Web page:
Agenda 21's impact here is key topic at town hall
Some people in the audience said the subject was inappropriate.
By Ali Helgoth
CHEYENNE -- A newly elected Laramie County commissioner organized a town hall meeting Tuesday night to fulfill a campaign promise of making government more open.
While the more than 100 people who attended were able to ask questions of recently elected Commissioners M. Lee Hasenauer, Buck Holmes and Amber Ash and sitting Commissioner Troy Thompson, a significant portion of the meeting was devoted to presentations about the United Nations Agenda 21 and the importance of being self-reliant. Hasenauer organized the event.
A non-binding United Nations document signed by the U.S. and more than 100 other countries in 1992, Agenda 21 is a blueprint that encourages nations to pursue sustainable development. But in recent years, some in the U.S. have contended that it is actually a scheme to gradually eliminate private property rights through zoning codes and other planning mechanisms.
Cheyenne resident Brad Harrington was one of three speakers.
He outlined what he described as a link from Agenda 21 to the city and county’s planning document PlanCheyenne and the Unified Development Code approved by the Cheyenne City Council.
Comparing language in each, he said the city, even if without intent, made the non-binding international document law on the local level.
Agenda 21 is the detailed blueprint of total top-down control of all property as it relates to development, he said, and the local codes are its implementation.
Harrington’s presentation included some controversial remarks, including an explanation that Agenda 21 “calls for the sacrifice of all the wealths of the haves to the inefficiencies and ineptitudes of the have-nots.”
He described it as a form of international welfare.
“Forget about your economic growth, forget about what’s right for you, forget about your prosperity. We’re going to sacrifice your economic growth, your prosperity and your wellbeing for savages in Africa or everywhere else in the country that live in subhuman misery because they have totalitarian governments or worse, no government at all, and this is going to bring about social progress and world peace?”
The majority of the room applauded Harrington after his presentation, but not everyone was pleased.
Beth and Paul Howard said they attended because it was billed as a town hall meeting, and they wanted the chance to talk with the new county commissioners. Both are on county-appointed boards, the library board and hospital board, respectively.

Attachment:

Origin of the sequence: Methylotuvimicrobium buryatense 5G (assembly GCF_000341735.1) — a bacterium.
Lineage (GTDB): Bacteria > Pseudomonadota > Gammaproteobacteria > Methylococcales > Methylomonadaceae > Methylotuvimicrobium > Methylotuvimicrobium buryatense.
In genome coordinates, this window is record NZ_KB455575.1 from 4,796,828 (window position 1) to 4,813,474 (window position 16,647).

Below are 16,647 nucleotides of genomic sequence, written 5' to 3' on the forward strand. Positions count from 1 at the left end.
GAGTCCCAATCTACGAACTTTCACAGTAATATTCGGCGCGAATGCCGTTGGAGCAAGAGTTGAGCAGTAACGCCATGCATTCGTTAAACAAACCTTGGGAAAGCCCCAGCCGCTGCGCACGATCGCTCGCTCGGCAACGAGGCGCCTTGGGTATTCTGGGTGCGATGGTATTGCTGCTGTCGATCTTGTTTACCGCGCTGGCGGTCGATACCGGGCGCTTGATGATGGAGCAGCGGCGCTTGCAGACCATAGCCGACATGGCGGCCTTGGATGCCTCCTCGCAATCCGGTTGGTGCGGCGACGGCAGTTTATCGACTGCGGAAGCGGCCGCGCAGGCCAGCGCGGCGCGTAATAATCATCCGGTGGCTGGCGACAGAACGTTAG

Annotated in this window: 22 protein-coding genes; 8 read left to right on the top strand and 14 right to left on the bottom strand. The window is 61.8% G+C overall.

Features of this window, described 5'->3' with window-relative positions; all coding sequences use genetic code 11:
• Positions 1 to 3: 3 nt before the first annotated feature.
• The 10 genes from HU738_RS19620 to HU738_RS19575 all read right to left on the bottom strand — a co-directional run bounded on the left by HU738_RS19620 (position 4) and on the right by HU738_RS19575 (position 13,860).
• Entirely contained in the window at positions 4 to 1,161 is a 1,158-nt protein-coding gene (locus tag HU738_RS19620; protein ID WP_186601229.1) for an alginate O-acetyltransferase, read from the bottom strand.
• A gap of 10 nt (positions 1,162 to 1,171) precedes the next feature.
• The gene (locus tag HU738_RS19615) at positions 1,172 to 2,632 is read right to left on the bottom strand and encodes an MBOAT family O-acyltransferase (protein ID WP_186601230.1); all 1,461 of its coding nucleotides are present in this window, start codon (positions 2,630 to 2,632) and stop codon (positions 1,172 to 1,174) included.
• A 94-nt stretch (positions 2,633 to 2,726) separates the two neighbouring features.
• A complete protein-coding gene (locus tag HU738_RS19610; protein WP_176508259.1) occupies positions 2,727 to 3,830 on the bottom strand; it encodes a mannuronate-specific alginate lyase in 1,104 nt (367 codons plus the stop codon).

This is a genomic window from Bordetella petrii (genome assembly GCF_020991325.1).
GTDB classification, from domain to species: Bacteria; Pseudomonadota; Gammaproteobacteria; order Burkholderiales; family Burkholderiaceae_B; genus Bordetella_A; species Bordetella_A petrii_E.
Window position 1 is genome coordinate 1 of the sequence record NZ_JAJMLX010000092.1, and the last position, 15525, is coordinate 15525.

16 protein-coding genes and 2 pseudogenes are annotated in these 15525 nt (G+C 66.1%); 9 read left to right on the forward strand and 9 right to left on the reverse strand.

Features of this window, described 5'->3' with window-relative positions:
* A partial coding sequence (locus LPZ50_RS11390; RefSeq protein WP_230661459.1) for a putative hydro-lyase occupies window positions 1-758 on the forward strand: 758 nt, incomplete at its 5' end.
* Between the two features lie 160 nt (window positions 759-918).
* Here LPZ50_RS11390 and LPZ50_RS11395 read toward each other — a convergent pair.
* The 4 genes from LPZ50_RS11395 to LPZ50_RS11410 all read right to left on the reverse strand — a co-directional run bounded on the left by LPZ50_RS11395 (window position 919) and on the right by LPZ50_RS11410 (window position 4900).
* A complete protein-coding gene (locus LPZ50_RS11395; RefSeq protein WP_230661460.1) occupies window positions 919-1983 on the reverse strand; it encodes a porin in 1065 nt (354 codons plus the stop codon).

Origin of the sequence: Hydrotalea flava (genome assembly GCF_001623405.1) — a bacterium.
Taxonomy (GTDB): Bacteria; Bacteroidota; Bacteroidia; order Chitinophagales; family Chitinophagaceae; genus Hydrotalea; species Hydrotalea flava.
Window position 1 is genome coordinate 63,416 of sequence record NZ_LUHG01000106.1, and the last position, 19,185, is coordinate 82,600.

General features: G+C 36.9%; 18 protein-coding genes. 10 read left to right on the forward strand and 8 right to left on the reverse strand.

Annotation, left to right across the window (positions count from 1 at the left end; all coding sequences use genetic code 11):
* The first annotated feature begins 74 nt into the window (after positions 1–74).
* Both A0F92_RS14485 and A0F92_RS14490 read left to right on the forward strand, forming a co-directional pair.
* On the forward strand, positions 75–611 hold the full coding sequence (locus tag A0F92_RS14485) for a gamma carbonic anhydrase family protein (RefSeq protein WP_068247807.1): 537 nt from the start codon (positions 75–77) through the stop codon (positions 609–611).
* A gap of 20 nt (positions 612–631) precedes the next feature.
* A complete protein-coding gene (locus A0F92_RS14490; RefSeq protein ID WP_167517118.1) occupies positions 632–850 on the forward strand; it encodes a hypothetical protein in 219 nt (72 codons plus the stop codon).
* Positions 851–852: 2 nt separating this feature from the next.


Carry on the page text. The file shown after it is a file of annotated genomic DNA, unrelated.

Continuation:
Beth Howard said she expected it would be a chance for them to hear about concerns people in the community have, but it was “more to promote an agenda.”
Paul Howard said he thought the presentation was “totally inappropriate.”
Hasenauer said as the event’s emcee Harrington had leeway giving remarks, but he made sure Thompson was able to answer questions from attendees before he had to leave early.
Thompson said he wasn’t expecting Tuesday night’s meeting to have such a focus on Agenda 21, and he wouldn’t have attended if he had known.
He said he has studied Agenda 21 and he encouraged everyone to do more research by looking at both sides of the issue.
“With any issue, it’s important to do your own research and do your own critical thinking and come to your own conclusions,” he said.
He said Agenda 21 and governmental overreach in general are concerns, and as a commissioner, he always tries to look out for private property rights.
Holmes said he believes there is a connection between the city’s UDC and Agenda 21, but some of the views presented during the meeting were further right on the political spectrum than he is.
Despite some criticism, Hasenauer said the meeting went well.
“You cannot ask for any better than people who want to hear and voice their concerns to the commission,” he said.
Among them was Roger Hovel, who said he wanted to attend to listen and ask questions.
“I think it was good to call this meeting because look at the turnout it had,” said Hovel.
Hasenauer said he heard positive feedback after the meeting, but he does plan to make changes to future town hall formats. There will be fewer speakers and more time to hear from residents, he said. He said the decision was made to have more speakers this time because he, Ash and Holmes have not yet been sworn-in.